I have looked at asm output from have in fact called the same code as malloc()/free(), I am not
saying all compilers do this, but all I have checked do. And to quote from Bruce Eckel's Thinking in C++
after introducing new "…the equivalent of malloc(sizeof(foo)) is called (often, it is literally a call to malloc())…".
09 Nov, 2008, Runter wrote in the 8th comment:
Votes: 0
Here's the thing. They don't call malloc even if its the same code.

This means they wouldn't produce a malloc memory corruption error. It's never called, the code probably is almost the same, but they don't actually make that function call. If anything it would say new there.

edit: I don't know. From the research I've done on the subject I can't guarentee that malloc itself isn't called, but I can almost guarentee that in practice throwing another function call on top is less efficient. That tends to make me believe that if the compiler is worth its salt it won't just be an actual malloc wrapper.
09 Nov, 2008, Grimble wrote in the 9th comment:
Votes: 0
As an alternative to valgrind, may I suggest…


It's easy to integrate into C software. When hunting leaks, you enable it before executing the code path you suspect causes a leak, execute the code path, then disable it and dump the statistics. It'll show you down to the file and line where memory was allocated and not released.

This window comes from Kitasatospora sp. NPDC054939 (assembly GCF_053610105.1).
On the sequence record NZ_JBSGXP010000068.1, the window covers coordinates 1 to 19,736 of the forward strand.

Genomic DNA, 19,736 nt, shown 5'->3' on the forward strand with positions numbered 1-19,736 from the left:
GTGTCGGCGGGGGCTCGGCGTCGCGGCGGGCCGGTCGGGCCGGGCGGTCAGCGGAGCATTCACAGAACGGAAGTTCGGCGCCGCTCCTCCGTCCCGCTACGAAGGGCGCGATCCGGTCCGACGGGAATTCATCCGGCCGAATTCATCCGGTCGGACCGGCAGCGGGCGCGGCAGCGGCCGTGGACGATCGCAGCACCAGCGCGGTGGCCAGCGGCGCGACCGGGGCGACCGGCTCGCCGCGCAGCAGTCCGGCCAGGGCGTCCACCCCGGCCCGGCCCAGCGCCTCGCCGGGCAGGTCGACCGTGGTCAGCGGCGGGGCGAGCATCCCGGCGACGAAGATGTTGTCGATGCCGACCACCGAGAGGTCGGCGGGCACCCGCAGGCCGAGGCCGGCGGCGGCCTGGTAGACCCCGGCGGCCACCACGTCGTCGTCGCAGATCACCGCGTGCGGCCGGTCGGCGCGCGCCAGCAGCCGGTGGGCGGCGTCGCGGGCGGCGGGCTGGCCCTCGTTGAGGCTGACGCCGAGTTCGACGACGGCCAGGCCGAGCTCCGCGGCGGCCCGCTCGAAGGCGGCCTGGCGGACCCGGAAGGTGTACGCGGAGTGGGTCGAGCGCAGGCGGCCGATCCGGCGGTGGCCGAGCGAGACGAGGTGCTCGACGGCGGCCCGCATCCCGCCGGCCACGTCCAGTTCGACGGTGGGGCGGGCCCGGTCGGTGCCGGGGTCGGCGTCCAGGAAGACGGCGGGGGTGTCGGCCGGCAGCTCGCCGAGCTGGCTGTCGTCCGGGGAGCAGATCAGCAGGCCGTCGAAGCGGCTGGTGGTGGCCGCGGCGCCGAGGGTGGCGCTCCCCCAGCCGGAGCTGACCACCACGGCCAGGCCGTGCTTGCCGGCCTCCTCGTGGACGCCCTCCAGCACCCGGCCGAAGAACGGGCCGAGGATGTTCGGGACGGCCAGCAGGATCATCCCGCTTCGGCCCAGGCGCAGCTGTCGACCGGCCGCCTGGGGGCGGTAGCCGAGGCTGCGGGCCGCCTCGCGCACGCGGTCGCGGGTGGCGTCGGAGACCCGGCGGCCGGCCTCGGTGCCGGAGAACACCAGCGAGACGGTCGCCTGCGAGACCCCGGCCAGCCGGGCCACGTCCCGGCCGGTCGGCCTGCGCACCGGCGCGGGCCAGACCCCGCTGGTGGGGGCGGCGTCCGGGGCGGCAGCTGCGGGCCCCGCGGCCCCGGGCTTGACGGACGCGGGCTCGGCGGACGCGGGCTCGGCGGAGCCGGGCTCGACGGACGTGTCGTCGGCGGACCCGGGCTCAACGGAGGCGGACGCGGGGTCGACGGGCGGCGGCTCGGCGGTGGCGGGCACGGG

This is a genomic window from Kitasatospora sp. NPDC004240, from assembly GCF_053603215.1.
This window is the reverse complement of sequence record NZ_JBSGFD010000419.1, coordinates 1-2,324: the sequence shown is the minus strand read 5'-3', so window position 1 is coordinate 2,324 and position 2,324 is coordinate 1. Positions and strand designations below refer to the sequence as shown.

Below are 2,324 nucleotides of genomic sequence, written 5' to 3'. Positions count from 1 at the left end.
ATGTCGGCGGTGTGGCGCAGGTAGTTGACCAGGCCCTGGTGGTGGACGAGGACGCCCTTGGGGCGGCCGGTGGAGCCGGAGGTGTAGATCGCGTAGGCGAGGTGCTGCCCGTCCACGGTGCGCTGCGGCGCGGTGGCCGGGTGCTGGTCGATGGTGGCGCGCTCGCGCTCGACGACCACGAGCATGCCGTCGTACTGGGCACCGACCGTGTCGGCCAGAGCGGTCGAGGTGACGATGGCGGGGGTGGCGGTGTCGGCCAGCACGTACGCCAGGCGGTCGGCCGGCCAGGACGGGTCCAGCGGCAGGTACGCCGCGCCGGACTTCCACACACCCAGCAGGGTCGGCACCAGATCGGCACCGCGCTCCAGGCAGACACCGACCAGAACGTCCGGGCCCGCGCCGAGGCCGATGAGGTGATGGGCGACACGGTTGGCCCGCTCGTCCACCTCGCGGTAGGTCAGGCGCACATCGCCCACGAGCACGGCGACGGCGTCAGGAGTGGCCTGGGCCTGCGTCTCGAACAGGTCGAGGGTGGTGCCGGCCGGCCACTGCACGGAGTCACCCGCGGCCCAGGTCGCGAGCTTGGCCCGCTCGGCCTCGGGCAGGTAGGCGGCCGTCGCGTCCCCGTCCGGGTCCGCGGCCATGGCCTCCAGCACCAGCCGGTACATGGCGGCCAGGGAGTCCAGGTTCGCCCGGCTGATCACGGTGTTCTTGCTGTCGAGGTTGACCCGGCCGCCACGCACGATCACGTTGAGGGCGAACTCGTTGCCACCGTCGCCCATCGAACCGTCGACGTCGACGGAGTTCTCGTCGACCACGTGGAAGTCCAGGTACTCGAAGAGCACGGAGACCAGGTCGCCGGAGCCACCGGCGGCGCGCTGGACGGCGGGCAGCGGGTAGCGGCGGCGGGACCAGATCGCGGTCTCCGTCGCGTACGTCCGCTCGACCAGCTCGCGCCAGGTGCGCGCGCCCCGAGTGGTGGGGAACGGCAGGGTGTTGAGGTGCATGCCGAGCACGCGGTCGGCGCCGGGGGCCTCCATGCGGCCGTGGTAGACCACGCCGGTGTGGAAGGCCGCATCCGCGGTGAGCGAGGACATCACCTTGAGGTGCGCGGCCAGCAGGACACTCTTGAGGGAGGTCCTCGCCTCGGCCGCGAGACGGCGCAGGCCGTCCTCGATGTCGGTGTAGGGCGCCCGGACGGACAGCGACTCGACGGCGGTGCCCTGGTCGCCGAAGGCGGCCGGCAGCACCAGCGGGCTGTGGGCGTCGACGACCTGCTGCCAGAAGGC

You may want to get into the habit of always having memwatch enabled, and dumping the statistics when the software exits (e.g., on a mud reboot). If your software is good about cleaning up all its allocated resources before exiting, you'll spot leaks fairly quickly.
09 Nov, 2008, quixadhal wrote in the 10th comment:
Votes: 0
malloc() simply reserves a fixed size chunk of space from the program heap space, marking it as in-use, and returning a pointer to the start of it. Various replacement mallocs do the same thing malloc does, namely use brk() to move the heap pointer and then mange lists (or trees) of free blocks. "new" could do that, or it could let malloc do it. GNU g++ and gcc both use the same underlying code, so it would be easier to maintain "new" that simply called malloc().

Of interest, from the malloc() man page:

Recent versions of Linux libc (later than 5.4.23) and GNU libc (2.x) include a malloc implementation which is tunable via
environment variables. When MALLOC_CHECK_ is set, a special (less efficient) implementation is used which is designed to be